When Netflix, the Web-based DVD-rental company, offered $1 million to anyone who could significantly improve its predictions about how much a customer will like a movie, the contest generated buzz among computer scientists. Money was part of the draw, recent graduate David Weiss ’07 admits, but the theoretical and technological challenges were also alluring. Equaling Netflix’s existing system seemed difficult. Improving its accuracy by 10 percent — the threshold for the top prize — would be monumental.

Weiss found two friends who were eager to give it a try: Pyne Prize winner Lester Mackey ’07 and Weiss’ roommate, David Lin ’07, a mathematics major. The three downloaded 100 million lines of test data and began working in October 2006. By graduation, they had climbed to the top 50 on a leaderboard that included more than 2,000 entrants.

The Princeton team, named “Dinosaur Planet” for the last movie listed in the test code, was an underdog against top competitors that included a pair of Ph.D.s from AT&T Research and an academic lab at the University of Toronto. But with a voracious appetite for research and ample free time during the summer, the Princetonians made a steady climb to compete for the 2007 “progress prize,” a $50,000 award for the best team as of Oct. 1.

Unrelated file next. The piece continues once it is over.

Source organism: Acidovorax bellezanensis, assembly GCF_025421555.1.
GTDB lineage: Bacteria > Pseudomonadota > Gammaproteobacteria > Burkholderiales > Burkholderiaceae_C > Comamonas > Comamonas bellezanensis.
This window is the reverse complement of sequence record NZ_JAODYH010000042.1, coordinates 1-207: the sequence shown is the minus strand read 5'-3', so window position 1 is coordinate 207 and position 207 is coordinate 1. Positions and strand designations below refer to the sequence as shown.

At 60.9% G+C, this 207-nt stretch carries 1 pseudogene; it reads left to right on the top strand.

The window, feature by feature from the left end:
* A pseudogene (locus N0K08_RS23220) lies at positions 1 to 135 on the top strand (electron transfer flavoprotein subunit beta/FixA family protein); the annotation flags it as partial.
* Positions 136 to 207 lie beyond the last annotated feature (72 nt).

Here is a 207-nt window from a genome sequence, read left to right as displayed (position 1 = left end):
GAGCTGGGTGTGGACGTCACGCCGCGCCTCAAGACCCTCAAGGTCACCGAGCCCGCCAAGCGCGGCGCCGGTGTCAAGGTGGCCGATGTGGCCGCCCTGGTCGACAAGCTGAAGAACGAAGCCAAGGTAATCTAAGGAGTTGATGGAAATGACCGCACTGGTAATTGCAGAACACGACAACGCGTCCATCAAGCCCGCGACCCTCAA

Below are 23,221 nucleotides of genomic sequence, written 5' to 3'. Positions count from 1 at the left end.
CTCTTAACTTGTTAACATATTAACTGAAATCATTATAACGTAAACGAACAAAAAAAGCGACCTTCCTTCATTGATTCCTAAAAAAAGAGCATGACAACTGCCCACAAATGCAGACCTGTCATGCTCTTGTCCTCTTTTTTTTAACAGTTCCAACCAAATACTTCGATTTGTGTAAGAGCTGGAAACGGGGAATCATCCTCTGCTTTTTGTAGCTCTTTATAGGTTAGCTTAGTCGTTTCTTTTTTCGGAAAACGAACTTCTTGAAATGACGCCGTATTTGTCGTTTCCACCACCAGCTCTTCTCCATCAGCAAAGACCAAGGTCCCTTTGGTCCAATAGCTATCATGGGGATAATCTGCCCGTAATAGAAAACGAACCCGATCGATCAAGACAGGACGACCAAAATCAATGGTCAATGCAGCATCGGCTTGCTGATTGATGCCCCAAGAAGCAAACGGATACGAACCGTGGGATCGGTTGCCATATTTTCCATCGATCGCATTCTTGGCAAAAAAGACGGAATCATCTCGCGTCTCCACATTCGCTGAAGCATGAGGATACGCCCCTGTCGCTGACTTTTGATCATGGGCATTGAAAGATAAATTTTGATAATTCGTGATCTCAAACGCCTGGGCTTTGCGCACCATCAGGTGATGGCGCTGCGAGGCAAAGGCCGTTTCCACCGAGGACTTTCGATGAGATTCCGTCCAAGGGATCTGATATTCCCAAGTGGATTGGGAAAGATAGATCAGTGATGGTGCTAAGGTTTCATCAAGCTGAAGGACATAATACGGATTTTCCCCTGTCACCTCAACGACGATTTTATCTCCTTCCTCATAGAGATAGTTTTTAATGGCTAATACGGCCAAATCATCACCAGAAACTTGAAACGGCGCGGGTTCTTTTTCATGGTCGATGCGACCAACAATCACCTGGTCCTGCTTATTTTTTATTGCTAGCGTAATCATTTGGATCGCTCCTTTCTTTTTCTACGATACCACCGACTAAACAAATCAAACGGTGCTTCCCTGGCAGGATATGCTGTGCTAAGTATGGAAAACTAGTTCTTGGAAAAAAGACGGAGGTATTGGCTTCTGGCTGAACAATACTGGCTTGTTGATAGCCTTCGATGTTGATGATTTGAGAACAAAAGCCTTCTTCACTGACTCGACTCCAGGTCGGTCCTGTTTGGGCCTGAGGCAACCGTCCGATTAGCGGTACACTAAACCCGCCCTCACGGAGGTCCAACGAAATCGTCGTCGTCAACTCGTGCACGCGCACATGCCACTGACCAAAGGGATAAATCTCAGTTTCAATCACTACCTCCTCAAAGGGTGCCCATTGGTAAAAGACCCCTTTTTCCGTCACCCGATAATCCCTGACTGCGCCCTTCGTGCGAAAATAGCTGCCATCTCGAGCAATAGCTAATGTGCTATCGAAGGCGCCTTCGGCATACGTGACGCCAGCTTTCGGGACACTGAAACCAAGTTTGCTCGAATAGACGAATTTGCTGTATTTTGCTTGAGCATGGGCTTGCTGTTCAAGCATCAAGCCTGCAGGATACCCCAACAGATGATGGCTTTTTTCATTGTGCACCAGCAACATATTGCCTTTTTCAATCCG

Late in the competition, the Princeton trio joined forces with a group of Hungarian graduate students and jumped to first place a day before the Oct. 1 deadline, using algorithms that improved on Netflix’s accuracy by more than 8 percent. But the AT&T Research duo recaptured the lead on the final day and won the progress prize.